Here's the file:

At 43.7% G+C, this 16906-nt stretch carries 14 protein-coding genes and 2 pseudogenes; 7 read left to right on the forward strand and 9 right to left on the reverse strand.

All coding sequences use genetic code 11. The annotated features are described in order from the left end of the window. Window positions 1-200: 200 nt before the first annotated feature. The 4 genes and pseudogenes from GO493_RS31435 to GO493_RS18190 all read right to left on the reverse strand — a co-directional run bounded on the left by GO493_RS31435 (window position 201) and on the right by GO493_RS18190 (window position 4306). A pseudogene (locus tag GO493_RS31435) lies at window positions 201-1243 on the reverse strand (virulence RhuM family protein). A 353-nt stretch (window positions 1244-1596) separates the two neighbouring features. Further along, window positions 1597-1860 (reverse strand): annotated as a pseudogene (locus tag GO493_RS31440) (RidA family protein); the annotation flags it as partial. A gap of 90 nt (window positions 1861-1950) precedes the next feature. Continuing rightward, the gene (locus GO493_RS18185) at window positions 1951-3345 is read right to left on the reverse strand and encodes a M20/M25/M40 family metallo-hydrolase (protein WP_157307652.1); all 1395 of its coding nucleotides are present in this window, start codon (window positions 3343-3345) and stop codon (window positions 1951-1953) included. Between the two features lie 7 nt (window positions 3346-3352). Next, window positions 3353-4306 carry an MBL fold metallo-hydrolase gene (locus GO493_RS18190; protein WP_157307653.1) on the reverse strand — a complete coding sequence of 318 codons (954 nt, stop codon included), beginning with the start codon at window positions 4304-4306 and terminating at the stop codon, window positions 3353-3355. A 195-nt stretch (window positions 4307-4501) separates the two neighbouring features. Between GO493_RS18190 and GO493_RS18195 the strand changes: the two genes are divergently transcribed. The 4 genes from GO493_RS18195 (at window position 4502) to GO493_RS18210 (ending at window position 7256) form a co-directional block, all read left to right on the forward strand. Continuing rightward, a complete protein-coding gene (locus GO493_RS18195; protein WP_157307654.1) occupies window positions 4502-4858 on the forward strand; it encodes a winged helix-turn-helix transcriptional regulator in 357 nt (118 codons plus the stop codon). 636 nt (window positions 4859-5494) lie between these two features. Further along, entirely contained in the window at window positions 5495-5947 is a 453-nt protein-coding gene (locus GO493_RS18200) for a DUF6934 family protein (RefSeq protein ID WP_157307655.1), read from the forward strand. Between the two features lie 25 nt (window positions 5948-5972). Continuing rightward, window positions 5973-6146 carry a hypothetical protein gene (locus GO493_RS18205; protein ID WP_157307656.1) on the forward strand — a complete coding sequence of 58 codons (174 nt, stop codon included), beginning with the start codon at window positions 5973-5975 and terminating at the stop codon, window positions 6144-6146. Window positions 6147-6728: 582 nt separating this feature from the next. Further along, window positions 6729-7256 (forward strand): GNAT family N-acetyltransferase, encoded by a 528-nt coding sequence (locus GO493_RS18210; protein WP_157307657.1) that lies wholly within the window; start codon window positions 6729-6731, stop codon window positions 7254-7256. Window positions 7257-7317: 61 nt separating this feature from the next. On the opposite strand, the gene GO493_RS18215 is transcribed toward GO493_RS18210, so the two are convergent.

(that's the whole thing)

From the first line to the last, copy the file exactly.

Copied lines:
At 43.7% G+C, this 16906-nt stretch carries 14 protein-coding genes and 2 pseudogenes; 7 read left to right on the forward strand and 9 right to left on the reverse strand.

All coding sequences use genetic code 11. The annotated features are described in order from the left end of the window. Window positions 1-200: 200 nt before the first annotated feature. The 4 genes and pseudogenes from GO493_RS31435 to GO493_RS18190 all read right to left on the reverse strand — a co-directional run bounded on the left by GO493_RS31435 (window position 201) and on the right by GO493_RS18190 (window position 4306). A pseudogene (locus tag GO493_RS31435) lies at window positions 201-1243 on the reverse strand (virulence RhuM family protein). A 353-nt stretch (window positions 1244-1596) separates the two neighbouring features. Further along, window positions 1597-1860 (reverse strand): annotated as a pseudogene (locus tag GO493_RS31440) (RidA family protein); the annotation flags it as partial. A gap of 90 nt (window positions 1861-1950) precedes the next feature. Continuing rightward, the gene (locus GO493_RS18185) at window positions 1951-3345 is read right to left on the reverse strand and encodes a M20/M25/M40 family metallo-hydrolase (protein WP_157307652.1); all 1395 of its coding nucleotides are present in this window, start codon (window positions 3343-3345) and stop codon (window positions 1951-1953) included. Between the two features lie 7 nt (window positions 3346-3352). Next, window positions 3353-4306 carry an MBL fold metallo-hydrolase gene (locus GO493_RS18190; protein WP_157307653.1) on the reverse strand — a complete coding sequence of 318 codons (954 nt, stop codon included), beginning with the start codon at window positions 4304-4306 and terminating at the stop codon, window positions 3353-3355. A 195-nt stretch (window positions 4307-4501) separates the two neighbouring features. Between GO493_RS18190 and GO493_RS18195 the strand changes: the two genes are divergently transcribed. The 4 genes from GO493_RS18195 (at window position 4502) to GO493_RS18210 (ending at window position 7256) form a co-directional block, all read left to right on the forward strand. Continuing rightward, a complete protein-coding gene (locus GO493_RS18195; protein WP_157307654.1) occupies window positions 4502-4858 on the forward strand; it encodes a winged helix-turn-helix transcriptional regulator in 357 nt (118 codons plus the stop codon). 636 nt (window positions 4859-5494) lie between these two features. Further along, entirely contained in the window at window positions 5495-5947 is a 453-nt protein-coding gene (locus GO493_RS18200) for a DUF6934 family protein (RefSeq protein ID WP_157307655.1), read from the forward strand. Between the two features lie 25 nt (window positions 5948-5972). Continuing rightward, window positions 5973-6146 carry a hypothetical protein gene (locus GO493_RS18205; protein ID WP_157307656.1) on the forward strand — a complete coding sequence of 58 codons (174 nt, stop codon included), beginning with the start codon at window positions 5973-5975 and terminating at the stop codon, window positions 6144-6146. Window positions 6147-6728: 582 nt separating this feature from the next. Further along, window positions 6729-7256 (forward strand): GNAT family N-acetyltransferase, encoded by a 528-nt coding sequence (locus GO493_RS18210; protein WP_157307657.1) that lies wholly within the window; start codon window positions 6729-6731, stop codon window positions 7254-7256. Window positions 7257-7317: 61 nt separating this feature from the next. On the opposite strand, the gene GO493_RS18215 is transcribed toward GO493_RS18210, so the two are convergent.